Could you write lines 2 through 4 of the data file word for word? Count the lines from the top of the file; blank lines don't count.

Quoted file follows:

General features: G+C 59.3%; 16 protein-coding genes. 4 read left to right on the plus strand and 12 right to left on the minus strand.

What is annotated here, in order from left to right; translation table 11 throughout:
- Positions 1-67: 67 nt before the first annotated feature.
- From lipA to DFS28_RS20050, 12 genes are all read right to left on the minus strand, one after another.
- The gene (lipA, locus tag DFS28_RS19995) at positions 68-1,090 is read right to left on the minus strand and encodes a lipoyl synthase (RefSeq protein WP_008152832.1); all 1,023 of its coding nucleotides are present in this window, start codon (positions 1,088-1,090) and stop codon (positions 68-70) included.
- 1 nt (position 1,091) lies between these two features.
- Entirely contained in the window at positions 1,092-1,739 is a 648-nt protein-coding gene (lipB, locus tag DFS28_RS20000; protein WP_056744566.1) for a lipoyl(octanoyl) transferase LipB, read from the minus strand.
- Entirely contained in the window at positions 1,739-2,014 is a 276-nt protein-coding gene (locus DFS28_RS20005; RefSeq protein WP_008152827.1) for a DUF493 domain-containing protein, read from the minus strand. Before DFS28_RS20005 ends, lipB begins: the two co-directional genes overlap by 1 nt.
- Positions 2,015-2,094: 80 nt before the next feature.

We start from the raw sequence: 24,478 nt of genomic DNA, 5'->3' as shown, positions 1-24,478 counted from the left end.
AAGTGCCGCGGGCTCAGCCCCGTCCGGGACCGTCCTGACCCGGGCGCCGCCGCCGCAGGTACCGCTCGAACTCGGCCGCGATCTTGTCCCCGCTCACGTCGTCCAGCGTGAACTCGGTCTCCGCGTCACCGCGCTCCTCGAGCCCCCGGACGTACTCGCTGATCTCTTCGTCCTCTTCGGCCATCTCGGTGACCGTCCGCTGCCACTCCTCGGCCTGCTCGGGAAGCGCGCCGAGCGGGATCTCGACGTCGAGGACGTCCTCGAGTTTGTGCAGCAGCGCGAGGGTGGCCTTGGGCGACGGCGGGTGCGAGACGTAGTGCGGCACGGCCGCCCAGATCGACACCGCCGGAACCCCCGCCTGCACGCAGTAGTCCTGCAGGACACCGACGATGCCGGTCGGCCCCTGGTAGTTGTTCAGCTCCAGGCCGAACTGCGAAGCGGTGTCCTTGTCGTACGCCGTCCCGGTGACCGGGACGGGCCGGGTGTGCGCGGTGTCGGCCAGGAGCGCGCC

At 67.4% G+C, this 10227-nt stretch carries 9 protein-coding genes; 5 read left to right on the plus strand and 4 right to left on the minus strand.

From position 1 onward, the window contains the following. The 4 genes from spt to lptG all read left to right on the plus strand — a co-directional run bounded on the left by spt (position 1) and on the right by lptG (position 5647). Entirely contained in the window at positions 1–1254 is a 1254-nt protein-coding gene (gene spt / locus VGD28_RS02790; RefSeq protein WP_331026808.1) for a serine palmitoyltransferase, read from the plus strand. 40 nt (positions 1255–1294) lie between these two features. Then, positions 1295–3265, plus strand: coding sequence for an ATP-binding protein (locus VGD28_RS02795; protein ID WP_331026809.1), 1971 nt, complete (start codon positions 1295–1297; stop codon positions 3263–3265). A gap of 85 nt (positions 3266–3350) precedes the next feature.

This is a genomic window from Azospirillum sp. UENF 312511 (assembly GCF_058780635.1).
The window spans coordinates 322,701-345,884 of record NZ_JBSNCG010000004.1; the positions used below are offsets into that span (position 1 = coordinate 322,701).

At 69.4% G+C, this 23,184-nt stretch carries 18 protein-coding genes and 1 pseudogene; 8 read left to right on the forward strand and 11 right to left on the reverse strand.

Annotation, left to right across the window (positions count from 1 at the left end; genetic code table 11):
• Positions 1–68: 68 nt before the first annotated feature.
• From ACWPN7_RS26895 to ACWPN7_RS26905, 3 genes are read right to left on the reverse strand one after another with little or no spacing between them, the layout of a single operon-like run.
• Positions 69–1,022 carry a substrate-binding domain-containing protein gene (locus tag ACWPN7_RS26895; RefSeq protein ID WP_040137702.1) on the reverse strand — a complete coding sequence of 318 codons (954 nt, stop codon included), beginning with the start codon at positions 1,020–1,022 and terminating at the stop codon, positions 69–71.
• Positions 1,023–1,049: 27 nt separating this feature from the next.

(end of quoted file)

What is annotated here, in order from left to right; translation table 11 throughout:
- Positions 1-67: 67 nt before the first annotated feature.
- From lipA to DFS28_RS20050, 12 genes are all read right to left on the minus strand, one after another.